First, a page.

Discovery of x-rays and development of modern radiology During the 1870s and 1805 many university physic laboratories were investigating the conduction of cathode rays; through a large partially evacuated glass tube know as Crookes tube. An English man Sir William Crookes discovered the tube. The tube that bears his name was the forerunner of modern lamps and x rays. William Roentgen was experimenting with a type of Crookes tube when he discovered X rays.
On November 8, 1895, Roentgen was working in his physic laboratories at Wurzburg University, Germany. He had darkened his laboratory and completely enclosed his Crookes tube with block photographic paper so that he could better visualized the effect of the cathode rays in the tube. A plate coated with barium Platinocyanide, a fluorescent material, which was lying on a bench top several feet from the Crookes tube. No visible light escaped from the Crookes tube because the block paper enclosing it, Was Roentgen noted that barium platinocyanide glowed regardless of its distance from the Crookes tube.
The intensity of the glow increased as the plate was brought closer to the tube. This glow is called fluorescence. Roentgen called the unknown rays as X- rays. He kept various materials – wood, aluminum, his hand between the Crookes tube and fluorescing plate.
Roentgen was able to report his experimental results to the scientific community before the end of 1895. For his work he receives the Nobel prize in 1901. He produced and published the first medical x-ray image in early 1896. It was an image of his wife’s hand.
Development of modern radiology There are two general types of x ray examination: radiography and fluoroscopy. Radiography uses x ray films and usually an x-ray tube mounted from the ceiling on a track that allows the tube to be moved in any direction. Such examination provides the radiologist with fixed images. Fluoroscopy is usually conducted with an x ray tube located under the examination table, The radiologist is provided with the moving image on a television monitor or flat panel display. There are many variations of these two types of examination, but x ray equipment is similar.
At Roentgen’s time only simple static generator were available. These units could provide current of only a few mill ampere and voltage to 50kvp.Today 1000mA and 150KVP are common. Radiographic procedure using equipment with limitations of electric current and potential often required exposure times of 30 minutes or more for satisfactory examination. Long exposure time results in image blur,development that helped reduce the exposure time was the use of fluorescent intensifying screen in conjunction with the glass photographic plates.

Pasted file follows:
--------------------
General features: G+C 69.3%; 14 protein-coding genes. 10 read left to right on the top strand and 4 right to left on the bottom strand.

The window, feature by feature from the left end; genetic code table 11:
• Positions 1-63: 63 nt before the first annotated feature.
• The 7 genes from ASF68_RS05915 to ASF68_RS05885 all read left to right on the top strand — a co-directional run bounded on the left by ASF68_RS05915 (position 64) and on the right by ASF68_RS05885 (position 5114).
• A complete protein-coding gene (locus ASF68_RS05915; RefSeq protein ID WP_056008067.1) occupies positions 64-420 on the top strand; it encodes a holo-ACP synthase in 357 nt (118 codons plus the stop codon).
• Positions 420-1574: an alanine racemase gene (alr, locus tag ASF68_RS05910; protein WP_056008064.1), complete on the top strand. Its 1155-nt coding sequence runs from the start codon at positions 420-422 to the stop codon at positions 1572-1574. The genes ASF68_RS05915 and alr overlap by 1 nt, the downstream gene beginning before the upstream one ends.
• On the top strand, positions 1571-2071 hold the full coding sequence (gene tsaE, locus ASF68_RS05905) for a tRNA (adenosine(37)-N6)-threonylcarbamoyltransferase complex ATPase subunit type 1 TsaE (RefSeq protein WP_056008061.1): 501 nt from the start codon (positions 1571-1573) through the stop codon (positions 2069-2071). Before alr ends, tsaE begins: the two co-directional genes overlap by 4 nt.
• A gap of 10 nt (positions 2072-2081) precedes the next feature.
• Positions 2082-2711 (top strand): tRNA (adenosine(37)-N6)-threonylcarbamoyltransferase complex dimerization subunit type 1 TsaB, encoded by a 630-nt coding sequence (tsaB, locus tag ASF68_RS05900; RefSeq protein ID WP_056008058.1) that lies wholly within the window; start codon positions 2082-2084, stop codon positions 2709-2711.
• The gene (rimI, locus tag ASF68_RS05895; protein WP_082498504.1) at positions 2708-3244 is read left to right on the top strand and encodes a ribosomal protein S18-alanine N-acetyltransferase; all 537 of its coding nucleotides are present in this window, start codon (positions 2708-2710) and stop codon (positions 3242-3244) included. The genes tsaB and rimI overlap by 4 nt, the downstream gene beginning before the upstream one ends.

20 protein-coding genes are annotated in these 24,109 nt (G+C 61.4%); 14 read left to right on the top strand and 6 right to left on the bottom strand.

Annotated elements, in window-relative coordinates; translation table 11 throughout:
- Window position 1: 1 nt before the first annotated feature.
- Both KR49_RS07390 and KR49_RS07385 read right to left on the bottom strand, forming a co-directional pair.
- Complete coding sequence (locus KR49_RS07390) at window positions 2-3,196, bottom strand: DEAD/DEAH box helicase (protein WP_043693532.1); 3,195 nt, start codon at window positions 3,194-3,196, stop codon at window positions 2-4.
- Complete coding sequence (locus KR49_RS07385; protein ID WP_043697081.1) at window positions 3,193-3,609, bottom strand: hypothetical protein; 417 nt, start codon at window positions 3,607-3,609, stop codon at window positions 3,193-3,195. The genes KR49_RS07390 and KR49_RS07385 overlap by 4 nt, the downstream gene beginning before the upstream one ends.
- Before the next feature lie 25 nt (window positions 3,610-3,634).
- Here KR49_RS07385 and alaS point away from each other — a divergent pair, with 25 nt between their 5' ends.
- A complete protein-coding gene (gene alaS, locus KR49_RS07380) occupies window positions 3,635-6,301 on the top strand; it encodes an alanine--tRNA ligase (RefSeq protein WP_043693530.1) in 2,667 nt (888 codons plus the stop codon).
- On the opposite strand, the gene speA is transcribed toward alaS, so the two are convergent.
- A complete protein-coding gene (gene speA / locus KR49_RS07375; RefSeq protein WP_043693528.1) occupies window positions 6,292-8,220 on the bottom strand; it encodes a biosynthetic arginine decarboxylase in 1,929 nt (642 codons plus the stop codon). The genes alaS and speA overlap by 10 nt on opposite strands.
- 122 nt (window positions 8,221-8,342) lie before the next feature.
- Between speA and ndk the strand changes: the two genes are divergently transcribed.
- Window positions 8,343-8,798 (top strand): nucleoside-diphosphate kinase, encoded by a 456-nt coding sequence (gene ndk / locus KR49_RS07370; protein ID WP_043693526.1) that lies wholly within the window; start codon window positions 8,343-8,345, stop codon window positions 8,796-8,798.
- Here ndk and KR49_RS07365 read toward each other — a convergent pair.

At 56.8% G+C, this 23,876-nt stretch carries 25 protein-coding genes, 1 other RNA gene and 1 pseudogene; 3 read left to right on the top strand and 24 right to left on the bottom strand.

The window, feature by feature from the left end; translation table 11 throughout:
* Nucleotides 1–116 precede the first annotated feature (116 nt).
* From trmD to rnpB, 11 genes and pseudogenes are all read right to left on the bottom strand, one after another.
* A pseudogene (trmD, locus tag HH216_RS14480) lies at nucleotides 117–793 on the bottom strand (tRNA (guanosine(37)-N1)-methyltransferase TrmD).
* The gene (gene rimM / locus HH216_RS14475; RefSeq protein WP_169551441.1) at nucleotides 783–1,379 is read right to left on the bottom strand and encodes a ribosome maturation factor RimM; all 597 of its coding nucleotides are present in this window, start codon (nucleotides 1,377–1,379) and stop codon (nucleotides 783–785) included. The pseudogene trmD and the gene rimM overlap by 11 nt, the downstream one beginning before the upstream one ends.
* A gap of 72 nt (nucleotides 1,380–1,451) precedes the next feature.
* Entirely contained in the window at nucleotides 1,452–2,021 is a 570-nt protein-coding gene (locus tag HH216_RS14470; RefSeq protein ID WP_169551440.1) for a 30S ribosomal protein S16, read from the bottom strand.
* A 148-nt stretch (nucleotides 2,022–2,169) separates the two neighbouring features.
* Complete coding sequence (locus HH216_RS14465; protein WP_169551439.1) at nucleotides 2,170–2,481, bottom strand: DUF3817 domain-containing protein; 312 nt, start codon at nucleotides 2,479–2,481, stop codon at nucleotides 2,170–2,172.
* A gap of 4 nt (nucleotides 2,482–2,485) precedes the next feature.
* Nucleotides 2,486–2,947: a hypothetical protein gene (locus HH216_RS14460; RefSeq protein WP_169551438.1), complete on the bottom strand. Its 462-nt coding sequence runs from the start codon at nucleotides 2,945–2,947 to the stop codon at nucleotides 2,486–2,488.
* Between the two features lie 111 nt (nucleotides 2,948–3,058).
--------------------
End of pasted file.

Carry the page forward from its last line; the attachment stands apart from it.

Michal Pupin is said to have demonstrated the use of a radiographic intensifying screen in 1896. Charles L. Leonard found that by exposing two glass x ray plates with the emulsion surface together, exposure time was halved and the image was considerably enhanced. Double emulsion film become commercially available in 1918. During the world war 1 st, radiologist began of to make use of film rather than glass plates. Much of the high quality glass used in radiology came from Belgium and other European countries. Thus supply was interrupted during the 1 st world war. The substitute for glass was cellulose nitrate. It quickly became popular and better than the glass plate.
The fluoroscope was developed in 1898 by American inventor Thomas A. Edison. Edison’s original fluorescent material was barium platinocyanide. He investigated the fluorescent properties of over 1800 other material including zinc cadmium sulphide and calcium tunstate.Two materials in use today. Two devices designed to reduce the exposure of patient to x rays thereby minimize the possibilities of x ray burn were introduce before the turn of the 20 th century by a Boston dentist, William Rollins.Rollins used x rays to image teeth and found that restricting the x ray beam with a sheet of lead having a hole in the centre a diaphragm, and inserting a leather or filter improved the diagnostic quality of his radiograph.
This first application of collimation and filtration was adopted slowly. In 1907 HC snook introduced a substitute high voltage power supply, and interrupter less transformer, for the static machines and induction coils then in use. After considerable clinical testing, William D Coolidge unveiled his hot- cathode x-ray tube to the medical community in 1913.It was immediately recognized as far superior to the Crookes tube. It was vacuum tube and allowed x-ray intensity and energy to be selected separately with great accuracy.
In1921, grid was developed by potter Bucky grid which greatly improved image contrast. In 1946, the light amplifier tube was demonstrated; this device was adapted for fluoroscopy by 1950. Diagnostic Ultrasound appeared on the 1960s as well as the gamma camera. Positron emission tomography (PET) and x-ray computed tomography (CT) were developed in the 1970s. MRI, became an accepted modality in the 1980 and now magnetoenceohalography (MEG) is being investigated.
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